A warrior woman had to be able to recognize the face of the enemy or she couldn’t be a warrior woman. Anyone who just dithered around like a muddlehead and didn’t do anthin’ about her problems would have her warrior headband taken away….Women are recognizin’ the enemy. Women are lookin’ for the truth. Speakin’ to young women, tellin’ them that rape isn’t anythin’ at all to do with love or even with lust, tellin’ them it’s just another way for some people to convince themselves they’ve got power, any old kind of power. Women are learnin’ to use their bodies again, learnin’ to defend themselves again and speakin’ the truth.
This book is much more than a collection of myths, legends and folk tales and unlike any collection I’ve yet to read. The wisdom is timeless and the call for action timely. Women have made progress in the last thirty-two years, but—as the current religious/political climate shows—we’ve still got a long way to go. Cameron did all women (and the men who love them) a huge favor in sharing these stories with a wider audience. I want to make it clear, that although I consider myself a feminist (and proudly claim the label) these stories appealed to me on a human level—they lay out a set of universal values that we can all share: women and men; people of all races and ages.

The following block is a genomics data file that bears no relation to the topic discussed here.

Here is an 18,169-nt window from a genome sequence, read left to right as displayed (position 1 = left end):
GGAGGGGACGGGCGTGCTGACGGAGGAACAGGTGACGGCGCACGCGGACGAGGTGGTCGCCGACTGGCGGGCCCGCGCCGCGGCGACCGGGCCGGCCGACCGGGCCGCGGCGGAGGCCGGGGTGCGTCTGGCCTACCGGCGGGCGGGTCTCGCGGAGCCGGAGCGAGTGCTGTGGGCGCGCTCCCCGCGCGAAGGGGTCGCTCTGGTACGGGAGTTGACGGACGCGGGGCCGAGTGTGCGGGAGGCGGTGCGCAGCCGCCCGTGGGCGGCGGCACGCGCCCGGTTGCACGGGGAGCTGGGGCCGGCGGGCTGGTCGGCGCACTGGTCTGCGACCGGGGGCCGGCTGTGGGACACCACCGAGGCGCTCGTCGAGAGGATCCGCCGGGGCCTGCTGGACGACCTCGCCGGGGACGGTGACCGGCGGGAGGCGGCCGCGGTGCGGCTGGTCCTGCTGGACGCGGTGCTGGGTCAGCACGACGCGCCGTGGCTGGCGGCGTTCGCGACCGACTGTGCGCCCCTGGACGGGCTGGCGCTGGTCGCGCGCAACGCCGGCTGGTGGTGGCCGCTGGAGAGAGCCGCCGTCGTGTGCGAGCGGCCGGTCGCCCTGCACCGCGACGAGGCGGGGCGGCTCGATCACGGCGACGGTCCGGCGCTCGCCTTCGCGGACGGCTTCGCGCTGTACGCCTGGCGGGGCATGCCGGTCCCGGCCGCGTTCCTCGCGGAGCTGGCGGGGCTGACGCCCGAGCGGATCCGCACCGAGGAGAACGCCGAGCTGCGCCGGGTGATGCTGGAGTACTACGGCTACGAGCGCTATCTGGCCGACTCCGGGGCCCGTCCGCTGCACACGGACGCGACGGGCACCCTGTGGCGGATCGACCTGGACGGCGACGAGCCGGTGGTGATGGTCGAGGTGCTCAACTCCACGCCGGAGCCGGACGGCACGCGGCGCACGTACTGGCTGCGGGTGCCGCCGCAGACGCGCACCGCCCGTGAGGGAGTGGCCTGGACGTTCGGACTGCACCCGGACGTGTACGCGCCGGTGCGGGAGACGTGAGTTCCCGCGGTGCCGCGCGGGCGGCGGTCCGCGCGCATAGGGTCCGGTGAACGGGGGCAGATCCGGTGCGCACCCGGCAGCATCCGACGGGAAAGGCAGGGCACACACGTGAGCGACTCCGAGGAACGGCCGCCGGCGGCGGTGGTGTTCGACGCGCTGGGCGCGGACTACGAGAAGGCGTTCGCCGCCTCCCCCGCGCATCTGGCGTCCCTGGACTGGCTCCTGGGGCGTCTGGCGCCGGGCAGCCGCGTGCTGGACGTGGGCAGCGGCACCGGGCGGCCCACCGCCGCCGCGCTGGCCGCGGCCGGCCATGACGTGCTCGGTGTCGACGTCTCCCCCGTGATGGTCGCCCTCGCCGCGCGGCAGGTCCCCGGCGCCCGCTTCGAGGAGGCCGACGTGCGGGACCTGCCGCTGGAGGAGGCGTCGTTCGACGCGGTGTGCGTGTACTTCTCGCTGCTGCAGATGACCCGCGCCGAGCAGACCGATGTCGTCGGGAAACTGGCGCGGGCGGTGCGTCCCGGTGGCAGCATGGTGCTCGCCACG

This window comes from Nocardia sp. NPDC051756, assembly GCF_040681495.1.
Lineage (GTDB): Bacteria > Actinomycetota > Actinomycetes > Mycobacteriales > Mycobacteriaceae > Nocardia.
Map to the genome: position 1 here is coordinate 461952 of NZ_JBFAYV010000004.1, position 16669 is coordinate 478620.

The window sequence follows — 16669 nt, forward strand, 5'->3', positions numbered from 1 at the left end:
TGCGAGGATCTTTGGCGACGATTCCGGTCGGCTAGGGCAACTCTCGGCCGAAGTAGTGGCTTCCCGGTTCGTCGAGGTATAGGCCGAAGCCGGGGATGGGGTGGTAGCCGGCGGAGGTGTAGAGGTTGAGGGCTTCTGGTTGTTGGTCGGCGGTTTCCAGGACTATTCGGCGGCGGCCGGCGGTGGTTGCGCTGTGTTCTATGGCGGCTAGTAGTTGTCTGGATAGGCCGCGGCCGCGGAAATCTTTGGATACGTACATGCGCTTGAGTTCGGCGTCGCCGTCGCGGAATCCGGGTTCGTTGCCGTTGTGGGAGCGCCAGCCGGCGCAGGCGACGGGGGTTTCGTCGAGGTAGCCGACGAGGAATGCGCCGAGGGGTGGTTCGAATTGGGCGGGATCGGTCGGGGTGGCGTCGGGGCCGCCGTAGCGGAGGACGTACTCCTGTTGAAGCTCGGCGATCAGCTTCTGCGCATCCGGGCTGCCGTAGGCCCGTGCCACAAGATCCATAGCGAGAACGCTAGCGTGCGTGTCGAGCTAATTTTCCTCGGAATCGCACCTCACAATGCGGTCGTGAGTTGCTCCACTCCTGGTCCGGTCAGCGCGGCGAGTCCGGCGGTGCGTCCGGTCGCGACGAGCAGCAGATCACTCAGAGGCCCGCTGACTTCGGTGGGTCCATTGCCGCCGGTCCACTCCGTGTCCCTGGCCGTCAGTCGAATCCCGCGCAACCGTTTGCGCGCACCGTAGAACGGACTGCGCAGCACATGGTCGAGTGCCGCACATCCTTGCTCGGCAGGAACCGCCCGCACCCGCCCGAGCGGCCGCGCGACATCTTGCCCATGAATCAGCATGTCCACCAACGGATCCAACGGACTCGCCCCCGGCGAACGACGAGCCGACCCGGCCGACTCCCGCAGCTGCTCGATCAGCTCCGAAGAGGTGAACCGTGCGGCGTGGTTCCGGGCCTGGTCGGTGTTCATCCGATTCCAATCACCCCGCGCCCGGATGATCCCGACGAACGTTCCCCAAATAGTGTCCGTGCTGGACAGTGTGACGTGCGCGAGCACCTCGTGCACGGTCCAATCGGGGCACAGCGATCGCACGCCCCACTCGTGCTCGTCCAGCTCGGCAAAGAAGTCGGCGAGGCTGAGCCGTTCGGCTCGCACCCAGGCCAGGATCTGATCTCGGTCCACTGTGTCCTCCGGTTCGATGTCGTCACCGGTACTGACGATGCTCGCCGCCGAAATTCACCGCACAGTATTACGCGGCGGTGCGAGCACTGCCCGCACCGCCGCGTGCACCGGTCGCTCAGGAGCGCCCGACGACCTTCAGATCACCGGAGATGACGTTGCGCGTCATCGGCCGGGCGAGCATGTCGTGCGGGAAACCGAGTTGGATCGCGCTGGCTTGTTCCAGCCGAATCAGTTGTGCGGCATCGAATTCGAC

Many, many thanks—and love—to my own daughter for giving me this gift. A final piece of poetry from the book, taken from the chapter “The Face of Old Woman”:
When we learn to come together we are whole
When we learn to recognize the enemy
we will know what we need to know
to learn how to come together
to learn how to weave and mend.
Old woman is watching
watching over you
In the darkness of the storm she is watching
watching over you
weave and mend
weave and mend